Report: Antivirus Software from Major Players Offer Relatively Ineffective Protection

The antivirus market is enormous, responsible for billions in revenue each year. That being the case, it'd be easy to believe that current offerings are quite good, but not so claims a report (PDF) by security company iMPERVA. This report states a couple of alarming facts, including one that shows that less than 5% of newly-crafted viruses are picked up by scanners right away. For most antivirus solutions, it could take upwards of 4 weeks before a virus is even added to a detection file. For software that promises to keep you safe, this is a disappointing statistic.

It's all the more disappointing when you realize that $4.5 billion is spent by consumers each year on virus protection, whereas businesses spent $2.9 billion. Combined, this money represents more than a third of all funds spent on security software each year - yet, it has some serious flaws.

On the upside, the report also states that some free antivirus applications offer the same level of protection as the commercial products. These excellent freebies include those from Avast and Emsisoft. It is however noted that each of these can also trigger a greater number of false-positives, which doesn't surprise me as I regularly see Avast doing that for people when I peruse comment threads around the Web for either software or games.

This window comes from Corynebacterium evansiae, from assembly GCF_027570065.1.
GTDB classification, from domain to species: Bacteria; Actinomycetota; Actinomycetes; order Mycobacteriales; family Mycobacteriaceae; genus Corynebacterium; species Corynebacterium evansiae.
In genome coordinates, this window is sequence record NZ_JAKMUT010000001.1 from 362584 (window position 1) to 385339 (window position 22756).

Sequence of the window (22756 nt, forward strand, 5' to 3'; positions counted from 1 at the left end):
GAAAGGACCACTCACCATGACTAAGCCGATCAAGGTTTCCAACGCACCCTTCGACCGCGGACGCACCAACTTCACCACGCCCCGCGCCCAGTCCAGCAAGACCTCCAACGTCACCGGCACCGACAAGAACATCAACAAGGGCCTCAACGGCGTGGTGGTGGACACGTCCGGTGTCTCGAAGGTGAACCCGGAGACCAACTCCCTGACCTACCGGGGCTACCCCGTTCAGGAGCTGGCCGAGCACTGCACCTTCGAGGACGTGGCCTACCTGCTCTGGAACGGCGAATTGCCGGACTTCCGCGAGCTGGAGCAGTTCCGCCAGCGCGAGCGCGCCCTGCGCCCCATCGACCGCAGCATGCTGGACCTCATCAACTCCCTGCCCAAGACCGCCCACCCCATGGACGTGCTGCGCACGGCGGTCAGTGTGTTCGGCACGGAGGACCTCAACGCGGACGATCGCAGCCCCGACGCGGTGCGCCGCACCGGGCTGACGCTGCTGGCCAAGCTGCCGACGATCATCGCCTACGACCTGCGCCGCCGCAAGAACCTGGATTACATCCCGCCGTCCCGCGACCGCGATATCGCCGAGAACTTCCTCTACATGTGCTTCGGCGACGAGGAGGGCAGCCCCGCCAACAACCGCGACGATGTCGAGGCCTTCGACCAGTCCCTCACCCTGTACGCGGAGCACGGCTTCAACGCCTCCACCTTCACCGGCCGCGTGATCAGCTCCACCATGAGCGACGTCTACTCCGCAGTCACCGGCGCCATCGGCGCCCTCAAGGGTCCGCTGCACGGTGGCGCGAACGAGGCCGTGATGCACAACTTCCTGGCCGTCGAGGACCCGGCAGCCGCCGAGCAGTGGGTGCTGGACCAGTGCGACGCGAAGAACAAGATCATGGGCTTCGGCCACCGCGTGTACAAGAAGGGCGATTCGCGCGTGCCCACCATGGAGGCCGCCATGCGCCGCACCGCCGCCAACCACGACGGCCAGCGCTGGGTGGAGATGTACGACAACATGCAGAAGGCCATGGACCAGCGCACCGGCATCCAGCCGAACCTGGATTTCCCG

The report urges antivirus makers to focus on detecting virus behavior rather than just seek out whatever's listed in the definitions file, which seems reasonable to me. While it's highly unlikely that you're ever going to contract a computer virus within the first month of its release, it could happen, and it'd be nice to know that the ~$40 license you purchased is actually going the extra mile to protect your system.

With all this information, you may be led to believe that virus protection simply isn't needed, but iMPERVA doesn't recommend getting rid of it. Luckily, the fact that the company backs up some free solutions means you can score fairly reliable protection on the cheap.

Via:  NYT
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